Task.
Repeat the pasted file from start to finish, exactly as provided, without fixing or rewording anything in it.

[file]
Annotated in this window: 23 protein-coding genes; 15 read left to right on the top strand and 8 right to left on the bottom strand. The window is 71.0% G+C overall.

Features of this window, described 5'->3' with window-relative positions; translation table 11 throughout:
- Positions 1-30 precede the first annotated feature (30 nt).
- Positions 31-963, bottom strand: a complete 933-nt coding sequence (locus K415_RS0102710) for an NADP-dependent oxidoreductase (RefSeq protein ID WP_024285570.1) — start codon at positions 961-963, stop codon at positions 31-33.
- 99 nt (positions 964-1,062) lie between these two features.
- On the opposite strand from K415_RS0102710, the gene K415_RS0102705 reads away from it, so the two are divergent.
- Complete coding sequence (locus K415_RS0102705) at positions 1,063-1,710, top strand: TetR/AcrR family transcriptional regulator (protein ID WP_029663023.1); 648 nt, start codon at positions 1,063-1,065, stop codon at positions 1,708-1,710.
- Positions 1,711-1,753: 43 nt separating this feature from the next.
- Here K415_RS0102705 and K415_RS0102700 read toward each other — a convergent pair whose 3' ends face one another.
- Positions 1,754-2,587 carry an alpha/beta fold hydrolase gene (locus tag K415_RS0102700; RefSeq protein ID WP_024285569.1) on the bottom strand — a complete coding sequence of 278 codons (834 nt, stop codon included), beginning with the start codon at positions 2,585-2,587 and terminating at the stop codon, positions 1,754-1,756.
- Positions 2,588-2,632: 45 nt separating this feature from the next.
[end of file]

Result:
Annotated in this window: 23 protein-coding genes; 15 read left to right on the top strand and 8 right to left on the bottom strand. The window is 71.0% G+C overall.

Features of this window, described 5'->3' with window-relative positions; translation table 11 throughout:
- Positions 1-30 precede the first annotated feature (30 nt).
- Positions 31-963, bottom strand: a complete 933-nt coding sequence (locus K415_RS0102710) for an NADP-dependent oxidoreductase (RefSeq protein ID WP_024285570.1) — start codon at positions 961-963, stop codon at positions 31-33.
- 99 nt (positions 964-1,062) lie between these two features.
- On the opposite strand from K415_RS0102710, the gene K415_RS0102705 reads away from it, so the two are divergent.
- Complete coding sequence (locus K415_RS0102705) at positions 1,063-1,710, top strand: TetR/AcrR family transcriptional regulator (protein ID WP_029663023.1); 648 nt, start codon at positions 1,063-1,065, stop codon at positions 1,708-1,710.
- Positions 1,711-1,753: 43 nt separating this feature from the next.
- Here K415_RS0102705 and K415_RS0102700 read toward each other — a convergent pair whose 3' ends face one another.
- Positions 1,754-2,587 carry an alpha/beta fold hydrolase gene (locus tag K415_RS0102700; RefSeq protein ID WP_024285569.1) on the bottom strand — a complete coding sequence of 278 codons (834 nt, stop codon included), beginning with the start codon at positions 2,585-2,587 and terminating at the stop codon, positions 1,754-1,756.
- Positions 2,588-2,632: 45 nt separating this feature from the next.